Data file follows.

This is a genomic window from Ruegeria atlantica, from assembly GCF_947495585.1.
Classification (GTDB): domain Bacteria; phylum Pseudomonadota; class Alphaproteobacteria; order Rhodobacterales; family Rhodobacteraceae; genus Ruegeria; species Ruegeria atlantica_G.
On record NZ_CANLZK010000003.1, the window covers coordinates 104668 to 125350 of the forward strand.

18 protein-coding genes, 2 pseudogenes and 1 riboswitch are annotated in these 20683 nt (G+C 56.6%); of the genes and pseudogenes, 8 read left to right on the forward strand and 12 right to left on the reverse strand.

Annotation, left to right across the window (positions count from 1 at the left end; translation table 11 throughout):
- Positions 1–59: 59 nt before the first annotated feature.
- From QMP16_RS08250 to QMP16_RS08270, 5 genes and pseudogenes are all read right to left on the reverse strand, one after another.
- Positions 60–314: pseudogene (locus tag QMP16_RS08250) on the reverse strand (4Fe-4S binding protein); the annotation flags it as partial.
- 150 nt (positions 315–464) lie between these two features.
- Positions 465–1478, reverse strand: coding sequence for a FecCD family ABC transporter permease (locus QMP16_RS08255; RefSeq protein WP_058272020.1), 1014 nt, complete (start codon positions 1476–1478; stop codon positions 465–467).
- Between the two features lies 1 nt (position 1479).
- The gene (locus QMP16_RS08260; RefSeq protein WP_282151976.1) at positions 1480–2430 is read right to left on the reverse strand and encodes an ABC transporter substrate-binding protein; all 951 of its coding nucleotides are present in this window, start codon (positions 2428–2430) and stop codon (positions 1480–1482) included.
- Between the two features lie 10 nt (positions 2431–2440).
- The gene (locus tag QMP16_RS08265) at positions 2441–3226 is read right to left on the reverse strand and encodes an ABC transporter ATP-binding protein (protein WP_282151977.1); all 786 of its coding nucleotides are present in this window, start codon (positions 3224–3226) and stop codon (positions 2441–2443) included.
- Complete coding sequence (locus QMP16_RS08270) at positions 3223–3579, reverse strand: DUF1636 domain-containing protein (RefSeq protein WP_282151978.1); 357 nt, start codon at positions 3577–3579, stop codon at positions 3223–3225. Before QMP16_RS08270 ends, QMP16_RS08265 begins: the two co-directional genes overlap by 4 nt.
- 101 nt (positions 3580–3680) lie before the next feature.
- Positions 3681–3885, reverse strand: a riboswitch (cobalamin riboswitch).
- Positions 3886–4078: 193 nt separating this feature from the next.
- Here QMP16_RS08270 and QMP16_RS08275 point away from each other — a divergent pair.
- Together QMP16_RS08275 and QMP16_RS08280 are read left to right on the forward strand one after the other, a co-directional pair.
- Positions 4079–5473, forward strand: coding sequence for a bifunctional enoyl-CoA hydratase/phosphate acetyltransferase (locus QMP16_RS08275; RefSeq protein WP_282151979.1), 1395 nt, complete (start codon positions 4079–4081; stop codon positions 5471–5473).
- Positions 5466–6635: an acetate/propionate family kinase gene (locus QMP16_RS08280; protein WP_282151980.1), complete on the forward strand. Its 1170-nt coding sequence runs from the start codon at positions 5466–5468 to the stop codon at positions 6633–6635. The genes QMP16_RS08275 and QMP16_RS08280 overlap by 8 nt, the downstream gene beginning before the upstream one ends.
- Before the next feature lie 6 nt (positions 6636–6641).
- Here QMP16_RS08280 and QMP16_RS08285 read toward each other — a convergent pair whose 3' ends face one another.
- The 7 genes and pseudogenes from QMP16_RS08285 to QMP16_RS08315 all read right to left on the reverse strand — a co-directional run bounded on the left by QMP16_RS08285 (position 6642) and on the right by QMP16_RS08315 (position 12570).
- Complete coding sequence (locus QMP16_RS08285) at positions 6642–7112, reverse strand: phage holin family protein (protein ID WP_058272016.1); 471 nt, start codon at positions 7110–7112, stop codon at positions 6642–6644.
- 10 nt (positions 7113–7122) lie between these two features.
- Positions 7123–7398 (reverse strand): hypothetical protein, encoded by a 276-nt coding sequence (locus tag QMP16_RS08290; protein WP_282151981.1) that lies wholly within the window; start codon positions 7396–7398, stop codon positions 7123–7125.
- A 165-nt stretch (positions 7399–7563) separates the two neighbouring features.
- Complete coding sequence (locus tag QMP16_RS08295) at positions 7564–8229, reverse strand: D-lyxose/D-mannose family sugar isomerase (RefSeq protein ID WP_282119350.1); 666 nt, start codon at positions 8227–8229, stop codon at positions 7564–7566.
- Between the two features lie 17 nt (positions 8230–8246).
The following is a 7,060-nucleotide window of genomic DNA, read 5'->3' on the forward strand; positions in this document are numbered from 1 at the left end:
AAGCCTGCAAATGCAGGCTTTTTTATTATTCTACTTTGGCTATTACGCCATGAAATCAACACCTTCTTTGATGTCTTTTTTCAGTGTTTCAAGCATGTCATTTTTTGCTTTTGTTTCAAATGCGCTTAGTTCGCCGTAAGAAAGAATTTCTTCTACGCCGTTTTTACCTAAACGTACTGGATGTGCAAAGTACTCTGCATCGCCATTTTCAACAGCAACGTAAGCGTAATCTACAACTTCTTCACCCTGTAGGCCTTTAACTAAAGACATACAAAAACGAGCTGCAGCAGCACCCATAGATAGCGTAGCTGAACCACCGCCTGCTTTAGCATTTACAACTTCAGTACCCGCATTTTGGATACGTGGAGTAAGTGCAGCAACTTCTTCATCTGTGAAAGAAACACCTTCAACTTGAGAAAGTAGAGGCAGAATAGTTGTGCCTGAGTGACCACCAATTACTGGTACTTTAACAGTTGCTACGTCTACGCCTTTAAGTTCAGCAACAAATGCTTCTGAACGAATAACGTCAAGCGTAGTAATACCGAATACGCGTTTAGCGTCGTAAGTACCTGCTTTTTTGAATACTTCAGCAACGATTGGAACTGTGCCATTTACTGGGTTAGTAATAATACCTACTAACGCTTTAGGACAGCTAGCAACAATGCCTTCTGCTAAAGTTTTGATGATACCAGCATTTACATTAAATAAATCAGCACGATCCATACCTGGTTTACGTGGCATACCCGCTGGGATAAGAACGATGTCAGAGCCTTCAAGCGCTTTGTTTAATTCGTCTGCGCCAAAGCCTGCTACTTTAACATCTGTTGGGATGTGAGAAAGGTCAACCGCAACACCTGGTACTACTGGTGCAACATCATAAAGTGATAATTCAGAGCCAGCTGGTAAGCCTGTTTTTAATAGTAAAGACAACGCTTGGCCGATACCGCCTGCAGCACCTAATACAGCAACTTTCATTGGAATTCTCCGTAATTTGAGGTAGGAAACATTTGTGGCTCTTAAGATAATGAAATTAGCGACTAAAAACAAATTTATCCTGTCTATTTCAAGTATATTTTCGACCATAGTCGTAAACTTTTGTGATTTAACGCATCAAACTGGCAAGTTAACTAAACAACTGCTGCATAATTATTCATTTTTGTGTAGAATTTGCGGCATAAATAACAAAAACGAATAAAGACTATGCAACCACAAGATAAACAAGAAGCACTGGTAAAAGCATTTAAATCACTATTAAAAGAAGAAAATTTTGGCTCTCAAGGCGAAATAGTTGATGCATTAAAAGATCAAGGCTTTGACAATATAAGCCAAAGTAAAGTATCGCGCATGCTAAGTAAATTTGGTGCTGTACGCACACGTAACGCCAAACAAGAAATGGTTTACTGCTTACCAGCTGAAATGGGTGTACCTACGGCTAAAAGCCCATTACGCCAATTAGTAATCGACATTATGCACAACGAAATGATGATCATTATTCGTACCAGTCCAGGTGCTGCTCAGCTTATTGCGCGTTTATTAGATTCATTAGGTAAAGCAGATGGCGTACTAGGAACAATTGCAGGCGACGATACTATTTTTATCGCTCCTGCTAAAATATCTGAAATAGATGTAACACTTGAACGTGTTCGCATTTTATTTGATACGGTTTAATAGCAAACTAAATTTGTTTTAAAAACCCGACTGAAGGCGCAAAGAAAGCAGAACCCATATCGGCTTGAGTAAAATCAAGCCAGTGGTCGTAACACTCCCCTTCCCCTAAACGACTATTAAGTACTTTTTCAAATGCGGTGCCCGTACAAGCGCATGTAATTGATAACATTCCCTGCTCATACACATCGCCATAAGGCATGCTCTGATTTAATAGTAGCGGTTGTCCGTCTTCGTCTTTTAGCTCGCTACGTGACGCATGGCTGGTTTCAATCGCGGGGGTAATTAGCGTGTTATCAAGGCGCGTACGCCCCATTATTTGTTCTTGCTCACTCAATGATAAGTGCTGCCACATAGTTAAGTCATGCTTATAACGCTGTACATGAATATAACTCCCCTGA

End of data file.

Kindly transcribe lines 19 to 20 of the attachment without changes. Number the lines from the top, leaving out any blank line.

- Here QMP16_RS08270 and QMP16_RS08275 point away from each other — a divergent pair.
- Together QMP16_RS08275 and QMP16_RS08280 are read left to right on the forward strand one after the other, a co-directional pair.